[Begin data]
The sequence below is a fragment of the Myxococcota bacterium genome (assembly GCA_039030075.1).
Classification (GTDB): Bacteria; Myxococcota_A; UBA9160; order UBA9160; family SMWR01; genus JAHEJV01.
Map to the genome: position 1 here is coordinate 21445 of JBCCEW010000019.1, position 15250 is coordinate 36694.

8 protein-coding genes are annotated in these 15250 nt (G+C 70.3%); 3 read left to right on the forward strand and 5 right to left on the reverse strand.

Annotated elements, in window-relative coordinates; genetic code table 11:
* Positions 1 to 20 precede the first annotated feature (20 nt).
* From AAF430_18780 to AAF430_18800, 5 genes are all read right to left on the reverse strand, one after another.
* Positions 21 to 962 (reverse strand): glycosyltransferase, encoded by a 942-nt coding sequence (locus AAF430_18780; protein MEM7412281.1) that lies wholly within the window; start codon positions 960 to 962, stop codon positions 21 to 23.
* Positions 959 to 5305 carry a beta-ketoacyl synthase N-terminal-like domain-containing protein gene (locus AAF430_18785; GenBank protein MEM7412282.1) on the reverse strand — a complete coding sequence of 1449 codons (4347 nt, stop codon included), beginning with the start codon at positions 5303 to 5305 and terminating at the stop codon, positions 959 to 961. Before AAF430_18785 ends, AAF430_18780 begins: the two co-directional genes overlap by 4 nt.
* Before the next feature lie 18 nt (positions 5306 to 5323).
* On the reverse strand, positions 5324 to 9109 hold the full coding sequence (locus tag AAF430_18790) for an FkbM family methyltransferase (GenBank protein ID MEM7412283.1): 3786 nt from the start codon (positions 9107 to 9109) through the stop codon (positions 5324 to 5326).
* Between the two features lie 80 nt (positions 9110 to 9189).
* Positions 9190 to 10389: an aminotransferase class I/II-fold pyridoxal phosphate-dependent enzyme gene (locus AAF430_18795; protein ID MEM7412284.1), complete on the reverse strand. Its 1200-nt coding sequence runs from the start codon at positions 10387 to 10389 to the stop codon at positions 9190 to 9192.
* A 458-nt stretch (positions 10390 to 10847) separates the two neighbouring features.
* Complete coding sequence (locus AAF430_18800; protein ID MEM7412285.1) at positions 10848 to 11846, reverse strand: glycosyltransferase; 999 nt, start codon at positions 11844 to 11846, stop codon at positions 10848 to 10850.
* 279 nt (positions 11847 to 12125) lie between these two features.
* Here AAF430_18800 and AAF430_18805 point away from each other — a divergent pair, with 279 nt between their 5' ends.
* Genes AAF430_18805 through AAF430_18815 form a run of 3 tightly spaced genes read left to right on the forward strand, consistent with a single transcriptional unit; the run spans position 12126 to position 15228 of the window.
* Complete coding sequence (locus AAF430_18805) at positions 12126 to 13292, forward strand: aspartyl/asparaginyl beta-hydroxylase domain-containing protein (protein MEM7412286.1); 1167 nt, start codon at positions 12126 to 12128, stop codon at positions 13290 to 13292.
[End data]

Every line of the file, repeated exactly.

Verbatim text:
The sequence below is a fragment of the Myxococcota bacterium genome (assembly GCA_039030075.1).
Classification (GTDB): Bacteria; Myxococcota_A; UBA9160; order UBA9160; family SMWR01; genus JAHEJV01.
Map to the genome: position 1 here is coordinate 21445 of JBCCEW010000019.1, position 15250 is coordinate 36694.

8 protein-coding genes are annotated in these 15250 nt (G+C 70.3%); 3 read left to right on the forward strand and 5 right to left on the reverse strand.

Annotated elements, in window-relative coordinates; genetic code table 11:
* Positions 1 to 20 precede the first annotated feature (20 nt).
* From AAF430_18780 to AAF430_18800, 5 genes are all read right to left on the reverse strand, one after another.
* Positions 21 to 962 (reverse strand): glycosyltransferase, encoded by a 942-nt coding sequence (locus AAF430_18780; protein MEM7412281.1) that lies wholly within the window; start codon positions 960 to 962, stop codon positions 21 to 23.
* Positions 959 to 5305 carry a beta-ketoacyl synthase N-terminal-like domain-containing protein gene (locus AAF430_18785; GenBank protein MEM7412282.1) on the reverse strand — a complete coding sequence of 1449 codons (4347 nt, stop codon included), beginning with the start codon at positions 5303 to 5305 and terminating at the stop codon, positions 959 to 961. Before AAF430_18785 ends, AAF430_18780 begins: the two co-directional genes overlap by 4 nt.
* Before the next feature lie 18 nt (positions 5306 to 5323).
* On the reverse strand, positions 5324 to 9109 hold the full coding sequence (locus tag AAF430_18790) for an FkbM family methyltransferase (GenBank protein ID MEM7412283.1): 3786 nt from the start codon (positions 9107 to 9109) through the stop codon (positions 5324 to 5326).
* Between the two features lie 80 nt (positions 9110 to 9189).
* Positions 9190 to 10389: an aminotransferase class I/II-fold pyridoxal phosphate-dependent enzyme gene (locus AAF430_18795; protein ID MEM7412284.1), complete on the reverse strand. Its 1200-nt coding sequence runs from the start codon at positions 10387 to 10389 to the stop codon at positions 9190 to 9192.
* A 458-nt stretch (positions 10390 to 10847) separates the two neighbouring features.
* Complete coding sequence (locus AAF430_18800; protein ID MEM7412285.1) at positions 10848 to 11846, reverse strand: glycosyltransferase; 999 nt, start codon at positions 11844 to 11846, stop codon at positions 10848 to 10850.
* 279 nt (positions 11847 to 12125) lie between these two features.
* Here AAF430_18800 and AAF430_18805 point away from each other — a divergent pair, with 279 nt between their 5' ends.
* Genes AAF430_18805 through AAF430_18815 form a run of 3 tightly spaced genes read left to right on the forward strand, consistent with a single transcriptional unit; the run spans position 12126 to position 15228 of the window.
* Complete coding sequence (locus AAF430_18805) at positions 12126 to 13292, forward strand: aspartyl/asparaginyl beta-hydroxylase domain-containing protein (protein MEM7412286.1); 1167 nt, start codon at positions 12126 to 12128, stop codon at positions 13290 to 13292.